Australian shares have hit a more than two-month low, as investors returning to trading after a one-day holiday exited riskier assets following the US Federal Reserve reiterating its hawkish monetary policy outlook to fight soaring inflation.
- The ASX 200 has lost 10 per cent since the year began
- Overnight, the Dow Jones index fell 0.4 per cent, the S&P 500 lost 0.8 per cent and the Nasdaq Composite dropped 1.4 per cent
- The pan-European STOXX 600 index fell 1.8 per cent
The ASX 200 was down 111 points or 1.7 per cent to 6,590 at midday, with almost all sectors in red.
At the same time, the Australian dollar was down at 66.36 US cents.
Financials led the laggards, shedding about 1.7 per cent and losing for the sixth straight week, with the country’s largest banks falling between 1.3 per cent and 1.6 per cent.
The technology index lost about 3.7 per cent to hit its lowest since mid-July, with tech stocks tracking their peers on the Nasdaq.
Accounting service providers Xero and Block dropped 6.1 per cent and 8.7 per cent, respectively.
Healthcare stocks suffered a similar fate, skidding 1.4 per cent, with index major CSL falling 1.1 per cent.
Miners provided some respite to an otherwise negative benchmark, rising 0.1 per cent, as iron ore prices rebounded in China upon higher demand for the steel-making ingredient.
The major mining trio Rio Tinto, BHP and Fortescue rose in the range of 1 per cent and 1.7 per cent.
OZ Minerals shares rose 1.1 per cent, after the miner said it would would invest about $US1.13 billion ($1.7 billion) to develop the West Musgrave copper-nickel project in Western Australia, as it looks to cash in on increasing demand for battery metals.
Stocks slump on Wall Street and in Europe
Shares tumbled globally on Thursday, after the US Fed lifted rates by an expected 75 basis points on Wednesday and signalled a longer trajectory for policy rates than markets had priced in, fuelling fears of further volatility in stock and bond trading in a year that has already seen bear markets in both asset classes.
The US central bank’s projections for economic growth, released on Wednesday, were also eye-catching, with growth predicted to be just 0.2 per cent this year, rising to 1.2 per cent for 2023.
Jitters were already present in the market after a number of companies — most recently FedEx and Ford Motor — issued dire outlooks for earnings.
As of Friday, the S&P 500’s estimated earnings growth for the third quarter is at 5 per cent, according to Refinitiv data. Excluding the energy sector, the growth rate is at -1.7 per cent.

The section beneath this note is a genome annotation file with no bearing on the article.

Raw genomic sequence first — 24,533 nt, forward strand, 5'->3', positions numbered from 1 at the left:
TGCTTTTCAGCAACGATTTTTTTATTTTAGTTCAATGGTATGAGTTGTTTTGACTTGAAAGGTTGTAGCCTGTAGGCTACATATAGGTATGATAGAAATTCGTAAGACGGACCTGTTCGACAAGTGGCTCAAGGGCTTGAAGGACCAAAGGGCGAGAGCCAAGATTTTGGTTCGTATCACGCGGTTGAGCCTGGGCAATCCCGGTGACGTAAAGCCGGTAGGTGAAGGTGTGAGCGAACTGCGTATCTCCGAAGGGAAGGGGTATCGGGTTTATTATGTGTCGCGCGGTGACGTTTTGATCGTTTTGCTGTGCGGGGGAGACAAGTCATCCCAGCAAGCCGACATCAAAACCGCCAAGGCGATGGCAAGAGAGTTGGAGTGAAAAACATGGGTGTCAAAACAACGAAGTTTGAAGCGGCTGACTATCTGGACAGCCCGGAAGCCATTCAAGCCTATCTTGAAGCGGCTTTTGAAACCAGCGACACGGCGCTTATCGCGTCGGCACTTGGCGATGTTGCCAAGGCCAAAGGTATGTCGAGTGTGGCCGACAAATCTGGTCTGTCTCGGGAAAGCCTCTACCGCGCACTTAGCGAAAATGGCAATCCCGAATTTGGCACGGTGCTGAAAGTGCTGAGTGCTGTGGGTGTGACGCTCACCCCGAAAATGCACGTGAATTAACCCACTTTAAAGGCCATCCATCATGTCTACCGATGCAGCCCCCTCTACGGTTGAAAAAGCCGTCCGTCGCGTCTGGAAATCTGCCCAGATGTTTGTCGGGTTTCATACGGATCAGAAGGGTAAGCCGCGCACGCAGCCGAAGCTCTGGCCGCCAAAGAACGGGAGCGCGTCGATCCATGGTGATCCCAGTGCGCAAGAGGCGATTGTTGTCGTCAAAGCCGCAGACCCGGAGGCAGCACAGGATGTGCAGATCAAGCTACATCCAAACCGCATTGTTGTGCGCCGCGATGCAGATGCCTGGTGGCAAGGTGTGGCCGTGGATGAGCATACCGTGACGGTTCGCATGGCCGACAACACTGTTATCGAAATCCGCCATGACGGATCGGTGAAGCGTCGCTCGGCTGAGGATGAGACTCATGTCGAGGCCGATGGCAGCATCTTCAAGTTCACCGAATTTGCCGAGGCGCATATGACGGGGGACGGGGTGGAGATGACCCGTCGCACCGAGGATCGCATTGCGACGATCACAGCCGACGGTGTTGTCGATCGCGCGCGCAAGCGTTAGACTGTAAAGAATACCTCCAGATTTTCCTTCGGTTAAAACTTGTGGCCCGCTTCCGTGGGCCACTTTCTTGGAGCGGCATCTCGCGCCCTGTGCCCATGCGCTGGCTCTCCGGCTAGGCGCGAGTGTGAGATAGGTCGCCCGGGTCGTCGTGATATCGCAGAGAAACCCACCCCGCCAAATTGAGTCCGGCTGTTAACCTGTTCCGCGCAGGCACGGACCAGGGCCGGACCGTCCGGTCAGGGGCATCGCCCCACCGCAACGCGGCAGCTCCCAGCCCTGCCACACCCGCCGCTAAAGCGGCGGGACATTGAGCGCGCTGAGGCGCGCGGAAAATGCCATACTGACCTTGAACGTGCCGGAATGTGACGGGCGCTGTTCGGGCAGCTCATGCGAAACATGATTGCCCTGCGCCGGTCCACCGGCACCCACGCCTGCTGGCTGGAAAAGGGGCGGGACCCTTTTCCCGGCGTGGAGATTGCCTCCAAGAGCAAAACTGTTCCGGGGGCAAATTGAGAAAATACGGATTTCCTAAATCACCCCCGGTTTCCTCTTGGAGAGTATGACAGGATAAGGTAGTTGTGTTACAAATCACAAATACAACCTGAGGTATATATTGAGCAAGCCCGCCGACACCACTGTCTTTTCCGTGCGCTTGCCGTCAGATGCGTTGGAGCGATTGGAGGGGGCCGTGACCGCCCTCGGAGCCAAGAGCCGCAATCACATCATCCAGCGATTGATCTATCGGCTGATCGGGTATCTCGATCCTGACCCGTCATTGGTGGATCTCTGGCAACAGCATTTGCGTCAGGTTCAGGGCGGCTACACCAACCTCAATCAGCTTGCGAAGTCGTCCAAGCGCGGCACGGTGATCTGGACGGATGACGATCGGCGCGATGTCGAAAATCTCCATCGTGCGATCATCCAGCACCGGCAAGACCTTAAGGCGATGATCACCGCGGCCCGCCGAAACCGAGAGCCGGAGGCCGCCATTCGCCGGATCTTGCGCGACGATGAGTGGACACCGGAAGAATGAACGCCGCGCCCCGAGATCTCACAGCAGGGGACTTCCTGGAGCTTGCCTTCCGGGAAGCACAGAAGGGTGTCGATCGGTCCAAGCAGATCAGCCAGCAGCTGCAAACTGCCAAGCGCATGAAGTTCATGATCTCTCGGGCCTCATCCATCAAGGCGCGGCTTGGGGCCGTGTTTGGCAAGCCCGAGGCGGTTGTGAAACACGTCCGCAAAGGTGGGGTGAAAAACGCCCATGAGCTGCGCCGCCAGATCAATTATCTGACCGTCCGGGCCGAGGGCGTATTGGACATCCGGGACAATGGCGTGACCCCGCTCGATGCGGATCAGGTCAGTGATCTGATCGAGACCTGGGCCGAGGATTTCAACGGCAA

The S&P 500’s forward price-to-earnings ratio, a common metric for valuing stocks, is at 16.8 times earnings — far below the nearly 22 times forward P/E that stocks commanded at the start of the year.
Nine of the 11 major S&P sectors fell, led by declines of 2.2 per cent and 1.7 per cent, respectively, in consumer discretionary and financial stocks.
Shares of mega-cap technology and growth companies such as Amazon, Tesla and Nvidia Corp fell between 1 per cent and 5.3 per cent as benchmark US Treasury yields hit an 11-year high.
Rising yields weigh particularly on valuations of companies in the technology sector, which have high expected future earnings and form a significant part of the market-cap-weighted indexes such as the S&P 500.
The S&P 500 tech sector has slumped 28 per cent so far this year, compared with a 21.2 per cent decline in the benchmark index.
“If we continue to have sticky inflation, and if [Federal Reserve chair Jerome] Powell sticks to his guns as he indicates, I think we enter recession and we see significant drawdown on earnings expectations,” Mike Mullaney, director of global markets at Boston Partners, said.
“If this happens, I have high conviction under those conditions that we break 3,636,” he added, referring to the S&P 500’s mid-June low, its weakest point of the year.
The Dow Jones Industrial Average fell 107.1 points, or 0.35 per cent, to 30,076.68, the S&P 500 lost 31.94 points, or 0.84 per cent, to 3,757.99 and the Nasdaq Composite dropped 153.39 points, or 1.37 per cent, to 11,066.81.
In Europe, the pan-regional STOXX 600 index lost 1.79 per cent to close below 400 for the first time since January 2021.
MSCI’s gauge of global stock performance shed 1.04 per cent, breaking below this year’s bottom to touch lows last seen in November 2020.
Oil rose in volatile trading on concerns an escalation of the war in Ukraine could further hurt supply.
By 12:13pm AEST, Brent crude futures were up, trading at $US90.51 a barrel.